YELLOW FISH ROAD

For more information, visit
yellowfishroad.org

Yellow Fish Road is a nation-wide environmental education program designed and managed by Trout Unlimited Canada. The Yellow Fish Road program's goal is to help Canadians understand that stormdrains are the doorways to our rivers, lakes and streams. Preventing pollutants from entering our stormdrains is critical to protecting and improving our watersheds, water quality and aquatic habitat.

Youth volunteers paint yellow fish symbols next to storm drains and distribute information to nearby households to remind residents that anything on the street or dumped into storm drains ends up in their local water body untreated. 

The OWC supports this program by supporting the communities that partner with Trout Unlimited to host this program in their area.

Yellow Fish Road Launch 2014

Youth from the Boys and Girls Club kicked off the 8th annual Yellow Fish Road Program on June 6, 2014 at the Aquaponics Building at Lethbridge College. The Yellow Fish Road Program is designed to create awareness on storm drain pollution and shares the message that "Rainwater Only" should be entering our storm drains, which lead directly to the Oldman River, and are untreated by local treatment plants. The program involves painting yellow fish by storm drains and hanging door hangers for awareness.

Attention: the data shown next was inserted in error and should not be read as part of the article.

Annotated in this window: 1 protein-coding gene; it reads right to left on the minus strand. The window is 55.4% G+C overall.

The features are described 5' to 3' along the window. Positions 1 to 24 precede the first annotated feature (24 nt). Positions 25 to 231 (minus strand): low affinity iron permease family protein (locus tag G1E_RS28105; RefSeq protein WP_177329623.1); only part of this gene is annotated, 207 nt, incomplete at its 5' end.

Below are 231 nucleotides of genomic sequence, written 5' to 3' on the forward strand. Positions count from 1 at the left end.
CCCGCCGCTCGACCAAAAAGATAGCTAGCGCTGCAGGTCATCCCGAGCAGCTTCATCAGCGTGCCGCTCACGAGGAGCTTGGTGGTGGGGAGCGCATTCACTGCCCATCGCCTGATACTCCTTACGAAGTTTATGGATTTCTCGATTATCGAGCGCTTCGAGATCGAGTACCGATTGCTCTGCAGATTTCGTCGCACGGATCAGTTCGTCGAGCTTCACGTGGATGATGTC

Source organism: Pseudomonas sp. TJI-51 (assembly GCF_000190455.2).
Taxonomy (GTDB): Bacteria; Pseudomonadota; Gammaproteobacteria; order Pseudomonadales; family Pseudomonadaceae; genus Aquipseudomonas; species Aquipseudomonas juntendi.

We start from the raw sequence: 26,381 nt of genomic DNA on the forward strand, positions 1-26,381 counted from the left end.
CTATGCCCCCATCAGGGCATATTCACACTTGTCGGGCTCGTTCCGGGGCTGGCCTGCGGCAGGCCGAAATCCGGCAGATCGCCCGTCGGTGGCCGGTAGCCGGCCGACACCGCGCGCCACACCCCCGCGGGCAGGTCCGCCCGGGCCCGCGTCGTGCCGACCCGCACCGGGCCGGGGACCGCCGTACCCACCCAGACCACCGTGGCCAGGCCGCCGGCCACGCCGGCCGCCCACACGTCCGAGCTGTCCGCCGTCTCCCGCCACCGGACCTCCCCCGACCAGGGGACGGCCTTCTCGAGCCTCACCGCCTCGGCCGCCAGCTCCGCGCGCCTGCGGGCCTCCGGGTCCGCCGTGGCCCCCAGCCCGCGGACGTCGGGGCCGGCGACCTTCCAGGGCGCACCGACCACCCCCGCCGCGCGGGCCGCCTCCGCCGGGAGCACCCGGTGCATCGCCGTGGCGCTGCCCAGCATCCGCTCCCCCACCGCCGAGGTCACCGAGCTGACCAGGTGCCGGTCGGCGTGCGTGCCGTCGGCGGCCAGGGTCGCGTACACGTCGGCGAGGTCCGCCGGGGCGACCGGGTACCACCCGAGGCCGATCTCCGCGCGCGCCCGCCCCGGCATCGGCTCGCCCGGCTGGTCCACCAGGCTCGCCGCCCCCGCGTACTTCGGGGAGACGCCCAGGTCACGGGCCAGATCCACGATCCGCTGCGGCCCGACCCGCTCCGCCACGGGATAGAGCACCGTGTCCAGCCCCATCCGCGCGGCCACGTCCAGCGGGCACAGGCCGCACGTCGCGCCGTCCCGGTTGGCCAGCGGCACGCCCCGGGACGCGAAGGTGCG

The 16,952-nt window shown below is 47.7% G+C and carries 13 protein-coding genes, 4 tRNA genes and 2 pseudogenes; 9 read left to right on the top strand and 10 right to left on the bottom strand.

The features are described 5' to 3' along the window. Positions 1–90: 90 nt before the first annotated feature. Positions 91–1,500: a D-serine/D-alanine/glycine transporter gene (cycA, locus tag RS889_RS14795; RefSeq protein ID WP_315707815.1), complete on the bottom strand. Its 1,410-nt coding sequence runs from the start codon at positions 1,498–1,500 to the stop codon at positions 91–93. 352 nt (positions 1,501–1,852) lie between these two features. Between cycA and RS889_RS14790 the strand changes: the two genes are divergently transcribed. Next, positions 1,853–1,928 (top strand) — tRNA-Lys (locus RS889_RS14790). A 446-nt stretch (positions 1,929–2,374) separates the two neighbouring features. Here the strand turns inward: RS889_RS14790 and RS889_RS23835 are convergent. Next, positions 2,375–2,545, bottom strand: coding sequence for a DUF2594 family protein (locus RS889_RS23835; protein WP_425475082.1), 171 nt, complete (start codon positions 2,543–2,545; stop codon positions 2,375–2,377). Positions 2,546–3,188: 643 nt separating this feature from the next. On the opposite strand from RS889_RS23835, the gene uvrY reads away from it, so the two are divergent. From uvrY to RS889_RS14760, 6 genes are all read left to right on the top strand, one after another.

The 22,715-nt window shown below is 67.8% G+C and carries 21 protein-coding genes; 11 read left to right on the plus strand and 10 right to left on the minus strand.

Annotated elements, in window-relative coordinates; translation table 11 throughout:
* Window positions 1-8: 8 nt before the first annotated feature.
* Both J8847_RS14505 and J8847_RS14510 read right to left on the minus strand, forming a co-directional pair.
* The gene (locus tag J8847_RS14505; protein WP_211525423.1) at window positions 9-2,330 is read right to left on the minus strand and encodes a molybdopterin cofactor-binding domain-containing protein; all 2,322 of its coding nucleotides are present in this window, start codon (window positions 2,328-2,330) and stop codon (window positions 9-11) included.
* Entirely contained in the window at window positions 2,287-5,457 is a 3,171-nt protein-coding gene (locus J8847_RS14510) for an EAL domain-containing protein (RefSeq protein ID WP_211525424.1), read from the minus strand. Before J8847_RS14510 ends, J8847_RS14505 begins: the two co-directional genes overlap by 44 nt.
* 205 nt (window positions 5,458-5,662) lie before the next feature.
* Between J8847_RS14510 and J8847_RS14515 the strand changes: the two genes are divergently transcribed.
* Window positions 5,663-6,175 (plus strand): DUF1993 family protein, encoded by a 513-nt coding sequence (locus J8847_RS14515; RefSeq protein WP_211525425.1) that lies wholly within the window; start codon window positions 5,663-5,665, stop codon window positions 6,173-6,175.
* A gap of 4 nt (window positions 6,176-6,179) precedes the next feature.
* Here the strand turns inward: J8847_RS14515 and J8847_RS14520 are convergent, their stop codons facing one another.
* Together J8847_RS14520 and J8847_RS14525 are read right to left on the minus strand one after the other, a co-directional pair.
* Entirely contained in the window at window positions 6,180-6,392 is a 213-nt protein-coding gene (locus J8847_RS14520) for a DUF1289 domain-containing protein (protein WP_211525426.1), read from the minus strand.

The youth received a presentation on types of pollution that can enter our storm drains, making their way to the Oldman River. Pollutants such as fertilizers, pesticides, herbicides, garbage, soap, excessive amounts of dirt, oil, and gas can enter our storm drains and create water quality issues, affecting the aquatic life.

“It’s to show people not to put garbage or other liquids in sewer drains because it could kill wildlife in the river”
— Brooklynn Cain, a Grade 4 student at Galbraith Elementary school.
“We’re painting fish so people know not to put other liquids besides water down the sewer drain.”
— Melanie McQueen, a classmate of Brooklynn’s

This helps me realize that youth are listening and wanting to actively participate in creating such a strong visual message to the community. The youth then learned a little about water quality measurement techniques from the Lethbridge College, as well as got a tour of the fish and aquaponics operations. They enjoyed all aspects of the launch and are now familiar with the Yellow Fish Road Program and ways they can help to reduce storm drain pollution.

The Yellow fish Road was started in 1991 by Trout Unlimited Canada. In 2007, the City of Lethbridge and the Oldman Watershed Council became a Trout Unlimited Partner of the Yellow Fish Road Program, and has been going strong ever since! If you are interested, contact Stephanie Vehnon at yfr@lethbridge.ca.